Warning: possible change: It‘s possible the stack_level_offset parameter will be removed (or ignored) in future, if we discover a way to improve the deprecation of derived classes.

In case of a class deprecation, all derived classes are considered to be deprecated as well. However, the current reporting could be a little bit confusing. To improve that, the stack_level_offset option can be specified. See examples of the use of the @deprecated decorator for classes.

When you mark any entity as deprecated and this entity is then used in the code, users will be notified about that via a terminal and report messages (see the previous section). However, as the author of the deprecation, you know that the entity is deprecated and you do not want to notify people about the code that still uses the deprecated entity just for the reason to retain the original functionality. To suppress the deprecation messages in such cases, use the suppress_deprecation decorator taking as arguments objects that should not be reported by the deprecation. E.g. in case you use it above the definition of an actor, any use of the deprecated entity inside the actor will not be reported.

WARNING: It is strictly forbidden to use the suppress_deprecation decorator for any purposes but one - retaining the original official functionality over the deprecation protection period. If you see the message and you are not the provider of the functionality, you have to update your code to be independent on it.

Examples of a model deprecation

Imagine we want to deprecate a Foo model that is produced in an actor called FooProducer and consumed in an actor called FooConsumer. Let‘s keep this example simple and say that we do not want to set any replacement of this model. The first thing we have to do is to set the model definition as deprecated:

from leapp.models import Model, fields
from leapp.topics import SomeTopic
from leapp.utils.deprecation import deprecated


@deprecated(since='2020-06-20', message='This model has been deprecated.')
class Foo(Model):
    topic = SomeTopic
    value = fields.String()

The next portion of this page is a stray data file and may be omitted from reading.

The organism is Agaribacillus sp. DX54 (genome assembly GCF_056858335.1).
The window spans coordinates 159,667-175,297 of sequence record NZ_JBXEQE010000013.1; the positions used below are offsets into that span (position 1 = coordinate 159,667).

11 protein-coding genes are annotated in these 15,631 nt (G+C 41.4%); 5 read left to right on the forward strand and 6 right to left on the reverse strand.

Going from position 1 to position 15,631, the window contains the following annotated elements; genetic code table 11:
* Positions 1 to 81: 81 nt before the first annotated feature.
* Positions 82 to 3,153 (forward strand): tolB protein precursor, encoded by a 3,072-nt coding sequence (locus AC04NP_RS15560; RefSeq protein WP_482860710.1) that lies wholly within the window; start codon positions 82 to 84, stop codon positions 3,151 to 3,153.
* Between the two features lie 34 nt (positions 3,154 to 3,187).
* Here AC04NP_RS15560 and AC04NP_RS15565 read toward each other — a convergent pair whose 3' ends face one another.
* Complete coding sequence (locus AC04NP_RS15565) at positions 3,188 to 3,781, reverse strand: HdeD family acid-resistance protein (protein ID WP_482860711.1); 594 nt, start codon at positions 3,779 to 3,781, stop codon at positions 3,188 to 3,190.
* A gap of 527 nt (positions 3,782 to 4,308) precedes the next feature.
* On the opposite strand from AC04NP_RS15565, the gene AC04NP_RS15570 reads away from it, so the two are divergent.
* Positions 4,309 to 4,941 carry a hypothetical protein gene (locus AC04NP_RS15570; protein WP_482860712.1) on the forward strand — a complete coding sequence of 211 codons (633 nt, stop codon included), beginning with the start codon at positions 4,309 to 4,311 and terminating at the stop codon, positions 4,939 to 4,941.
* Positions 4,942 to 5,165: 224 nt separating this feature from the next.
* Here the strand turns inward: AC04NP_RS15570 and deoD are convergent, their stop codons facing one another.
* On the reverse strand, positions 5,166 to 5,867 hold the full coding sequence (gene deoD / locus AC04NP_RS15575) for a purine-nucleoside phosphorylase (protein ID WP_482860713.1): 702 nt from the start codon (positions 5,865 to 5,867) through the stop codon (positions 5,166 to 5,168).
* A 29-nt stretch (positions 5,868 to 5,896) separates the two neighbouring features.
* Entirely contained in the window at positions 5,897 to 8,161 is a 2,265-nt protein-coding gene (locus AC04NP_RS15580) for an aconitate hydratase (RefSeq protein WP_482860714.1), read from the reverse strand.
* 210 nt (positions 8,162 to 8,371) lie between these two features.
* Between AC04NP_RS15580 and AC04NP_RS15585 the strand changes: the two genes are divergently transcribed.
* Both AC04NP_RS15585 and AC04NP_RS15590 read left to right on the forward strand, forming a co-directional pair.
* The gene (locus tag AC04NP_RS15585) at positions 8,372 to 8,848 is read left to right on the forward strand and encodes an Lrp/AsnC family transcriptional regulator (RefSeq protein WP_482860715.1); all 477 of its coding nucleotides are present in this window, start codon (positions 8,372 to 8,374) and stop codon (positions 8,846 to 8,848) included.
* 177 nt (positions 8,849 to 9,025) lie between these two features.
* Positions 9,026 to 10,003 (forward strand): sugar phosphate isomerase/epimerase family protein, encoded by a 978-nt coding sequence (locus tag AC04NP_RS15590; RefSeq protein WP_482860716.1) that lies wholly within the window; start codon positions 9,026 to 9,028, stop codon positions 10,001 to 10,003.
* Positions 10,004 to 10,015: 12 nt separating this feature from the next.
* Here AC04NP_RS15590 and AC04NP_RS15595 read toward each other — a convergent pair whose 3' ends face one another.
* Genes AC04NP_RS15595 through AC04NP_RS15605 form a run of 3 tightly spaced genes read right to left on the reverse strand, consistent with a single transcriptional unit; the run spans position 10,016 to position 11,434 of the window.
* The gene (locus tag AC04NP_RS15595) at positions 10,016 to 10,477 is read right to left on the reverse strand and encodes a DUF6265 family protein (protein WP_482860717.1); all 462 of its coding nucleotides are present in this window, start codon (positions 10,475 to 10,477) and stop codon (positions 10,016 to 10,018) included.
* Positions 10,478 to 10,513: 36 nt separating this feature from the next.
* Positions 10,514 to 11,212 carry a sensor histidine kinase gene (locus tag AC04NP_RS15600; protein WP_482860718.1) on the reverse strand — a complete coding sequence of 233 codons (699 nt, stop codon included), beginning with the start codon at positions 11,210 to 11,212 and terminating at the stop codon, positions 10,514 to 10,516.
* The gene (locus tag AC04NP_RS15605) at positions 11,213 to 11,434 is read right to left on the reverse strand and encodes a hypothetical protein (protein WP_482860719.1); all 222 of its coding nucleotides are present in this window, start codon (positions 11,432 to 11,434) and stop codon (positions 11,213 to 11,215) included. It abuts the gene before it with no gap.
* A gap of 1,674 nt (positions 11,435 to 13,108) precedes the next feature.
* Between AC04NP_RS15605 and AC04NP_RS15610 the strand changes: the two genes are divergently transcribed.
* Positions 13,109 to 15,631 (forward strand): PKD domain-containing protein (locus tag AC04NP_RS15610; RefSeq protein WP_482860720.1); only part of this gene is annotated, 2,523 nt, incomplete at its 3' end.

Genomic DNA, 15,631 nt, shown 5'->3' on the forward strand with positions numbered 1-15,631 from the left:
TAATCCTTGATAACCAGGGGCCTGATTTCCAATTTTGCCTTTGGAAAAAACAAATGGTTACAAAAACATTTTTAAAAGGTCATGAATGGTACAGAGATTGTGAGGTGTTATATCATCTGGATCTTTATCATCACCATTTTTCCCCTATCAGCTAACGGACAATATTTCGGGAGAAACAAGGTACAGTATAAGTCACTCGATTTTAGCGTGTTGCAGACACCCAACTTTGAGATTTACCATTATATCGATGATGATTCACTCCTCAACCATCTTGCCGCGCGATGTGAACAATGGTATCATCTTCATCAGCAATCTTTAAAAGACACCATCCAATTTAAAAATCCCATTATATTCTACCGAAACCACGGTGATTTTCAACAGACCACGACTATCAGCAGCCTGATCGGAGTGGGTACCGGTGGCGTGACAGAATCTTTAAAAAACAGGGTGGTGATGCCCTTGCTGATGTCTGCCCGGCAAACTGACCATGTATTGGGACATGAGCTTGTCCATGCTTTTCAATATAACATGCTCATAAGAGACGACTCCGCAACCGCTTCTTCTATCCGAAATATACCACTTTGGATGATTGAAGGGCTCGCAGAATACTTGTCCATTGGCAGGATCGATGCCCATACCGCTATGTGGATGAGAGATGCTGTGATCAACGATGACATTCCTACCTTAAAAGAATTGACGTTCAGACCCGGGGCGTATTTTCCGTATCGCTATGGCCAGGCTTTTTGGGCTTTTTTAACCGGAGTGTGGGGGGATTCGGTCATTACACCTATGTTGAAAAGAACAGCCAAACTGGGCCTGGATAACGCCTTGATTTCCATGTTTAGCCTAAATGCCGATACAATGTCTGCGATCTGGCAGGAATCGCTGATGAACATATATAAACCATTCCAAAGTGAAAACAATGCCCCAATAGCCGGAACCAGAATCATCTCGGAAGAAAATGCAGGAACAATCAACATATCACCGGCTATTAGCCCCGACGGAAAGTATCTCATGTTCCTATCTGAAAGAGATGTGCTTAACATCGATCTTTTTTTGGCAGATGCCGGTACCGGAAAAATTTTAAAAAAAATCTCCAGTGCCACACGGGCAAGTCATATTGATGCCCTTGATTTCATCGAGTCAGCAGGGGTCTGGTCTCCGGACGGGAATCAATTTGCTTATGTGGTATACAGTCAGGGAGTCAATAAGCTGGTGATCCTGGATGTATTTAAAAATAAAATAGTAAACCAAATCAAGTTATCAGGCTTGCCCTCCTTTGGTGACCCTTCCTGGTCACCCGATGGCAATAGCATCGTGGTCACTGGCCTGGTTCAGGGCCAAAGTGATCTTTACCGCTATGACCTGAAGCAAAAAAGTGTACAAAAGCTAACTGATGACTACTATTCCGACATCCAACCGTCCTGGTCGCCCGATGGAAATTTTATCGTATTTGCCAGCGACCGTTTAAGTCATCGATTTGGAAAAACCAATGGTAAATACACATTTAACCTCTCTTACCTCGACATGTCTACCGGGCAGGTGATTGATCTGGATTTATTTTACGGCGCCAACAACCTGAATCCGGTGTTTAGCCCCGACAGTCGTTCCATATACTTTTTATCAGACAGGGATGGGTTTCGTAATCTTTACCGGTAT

If we do only this and execute actors that produce/consume messages of this model, we will obtain messages like these (just example from the actor producing the message after execution by snactor):

# snactor run fooproducer
============================================================
                 USE OF DEPRECATED ENTITIES
============================================================

Usage of deprecated Model "Foo" @ /path/to/repo/actors/fooproducer/actor.py:17
Near:         self.produce(Foo(value='Answer is: 42'))

Reason: This model has been deprecated.
------------------------------------------------------------

============================================================
             END OF USE OF DEPRECATED ENTITIES
============================================================

Apparently, the Reason is not so good. It‘s just example. In real world example, you would like to provide usually a little bit better explanation. Anyway, much more interesting is the point, that the message is now printed everytime the actor is executed.

Obviously we do not want to remove the actor yet, because in such a case, the model could be hardly called as deprecated - we need to keep the same functionality during the protection period. But at the same time, we do not want the deprecation message to be produced in this case, as it would be kind of a spam for users who don‘t care about that model at all.

The warning messages are focused on a “custom“ use of the deprecated model - i.e. when a developer creates their own actor producing/consuming a message of the model. To fix this, suppress the deprecation message in this actor.

To do it, the only thing that has to be done is to set the suppress_deprecation decorator with the Foo as an argument (in this case) before the actor, e.g.:

from leapp.actors import Actor
from leapp.models import Foo  # deprecated model
from leapp.tags import IPUWorkflowTag, FactsPhaseTag
from leapp.utils.deprecation import suppress_deprecation


@suppress_deprecation(Foo)
class FooProducer(Actor):
    """
    Just produce the right answer to the world.
    """

    name = 'foo_producer'
    consumes = ()
    produces = (Foo,)
    tags = (IPUWorkflowTag, FactsPhaseTag)